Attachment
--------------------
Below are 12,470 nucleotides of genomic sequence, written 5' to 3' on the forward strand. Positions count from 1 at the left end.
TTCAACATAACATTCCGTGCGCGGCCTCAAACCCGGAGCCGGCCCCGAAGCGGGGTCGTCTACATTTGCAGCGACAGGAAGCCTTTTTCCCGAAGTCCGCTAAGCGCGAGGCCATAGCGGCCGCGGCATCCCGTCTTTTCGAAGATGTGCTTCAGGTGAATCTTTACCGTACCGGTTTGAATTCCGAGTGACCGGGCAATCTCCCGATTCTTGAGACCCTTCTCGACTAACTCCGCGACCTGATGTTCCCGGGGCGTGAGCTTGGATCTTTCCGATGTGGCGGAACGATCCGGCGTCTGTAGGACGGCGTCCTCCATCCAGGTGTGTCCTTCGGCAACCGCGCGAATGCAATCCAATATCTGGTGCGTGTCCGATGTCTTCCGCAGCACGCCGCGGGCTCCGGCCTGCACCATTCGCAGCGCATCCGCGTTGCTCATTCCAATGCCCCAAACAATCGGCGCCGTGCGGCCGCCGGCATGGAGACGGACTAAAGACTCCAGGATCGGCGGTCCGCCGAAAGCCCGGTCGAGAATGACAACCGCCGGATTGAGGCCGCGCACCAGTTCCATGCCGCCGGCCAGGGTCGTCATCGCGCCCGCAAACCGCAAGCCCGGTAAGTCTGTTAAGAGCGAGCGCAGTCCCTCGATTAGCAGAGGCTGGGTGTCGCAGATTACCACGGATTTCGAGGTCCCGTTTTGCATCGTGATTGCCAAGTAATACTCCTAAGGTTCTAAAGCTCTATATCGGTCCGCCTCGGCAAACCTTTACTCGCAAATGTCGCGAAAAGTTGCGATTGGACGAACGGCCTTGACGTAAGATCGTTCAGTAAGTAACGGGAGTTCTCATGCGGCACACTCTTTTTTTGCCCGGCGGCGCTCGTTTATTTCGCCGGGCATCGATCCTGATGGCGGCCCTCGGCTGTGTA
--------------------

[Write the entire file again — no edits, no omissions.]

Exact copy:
Below are 12,470 nucleotides of genomic sequence, written 5' to 3' on the forward strand. Positions count from 1 at the left end.
TTCAACATAACATTCCGTGCGCGGCCTCAAACCCGGAGCCGGCCCCGAAGCGGGGTCGTCTACATTTGCAGCGACAGGAAGCCTTTTTCCCGAAGTCCGCTAAGCGCGAGGCCATAGCGGCCGCGGCATCCCGTCTTTTCGAAGATGTGCTTCAGGTGAATCTTTACCGTACCGGTTTGAATTCCGAGTGACCGGGCAATCTCCCGATTCTTGAGACCCTTCTCGACTAACTCCGCGACCTGATGTTCCCGGGGCGTGAGCTTGGATCTTTCCGATGTGGCGGAACGATCCGGCGTCTGTAGGACGGCGTCCTCCATCCAGGTGTGTCCTTCGGCAACCGCGCGAATGCAATCCAATATCTGGTGCGTGTCCGATGTCTTCCGCAGCACGCCGCGGGCTCCGGCCTGCACCATTCGCAGCGCATCCGCGTTGCTCATTCCAATGCCCCAAACAATCGGCGCCGTGCGGCCGCCGGCATGGAGACGGACTAAAGACTCCAGGATCGGCGGTCCGCCGAAAGCCCGGTCGAGAATGACAACCGCCGGATTGAGGCCGCGCACCAGTTCCATGCCGCCGGCCAGGGTCGTCATCGCGCCCGCAAACCGCAAGCCCGGTAAGTCTGTTAAGAGCGAGCGCAGTCCCTCGATTAGCAGAGGCTGGGTGTCGCAGATTACCACGGATTTCGAGGTCCCGTTTTGCATCGTGATTGCCAAGTAATACTCCTAAGGTTCTAAAGCTCTATATCGGTCCGCCTCGGCAAACCTTTACTCGCAAATGTCGCGAAAAGTTGCGATTGGACGAACGGCCTTGACGTAAGATCGTTCAGTAAGTAACGGGAGTTCTCATGCGGCACACTCTTTTTTTGCCCGGCGGCGCTCGTTTATTTCGCCGGGCATCGATCCTGATGGCGGCCCTCGGCTGTGTA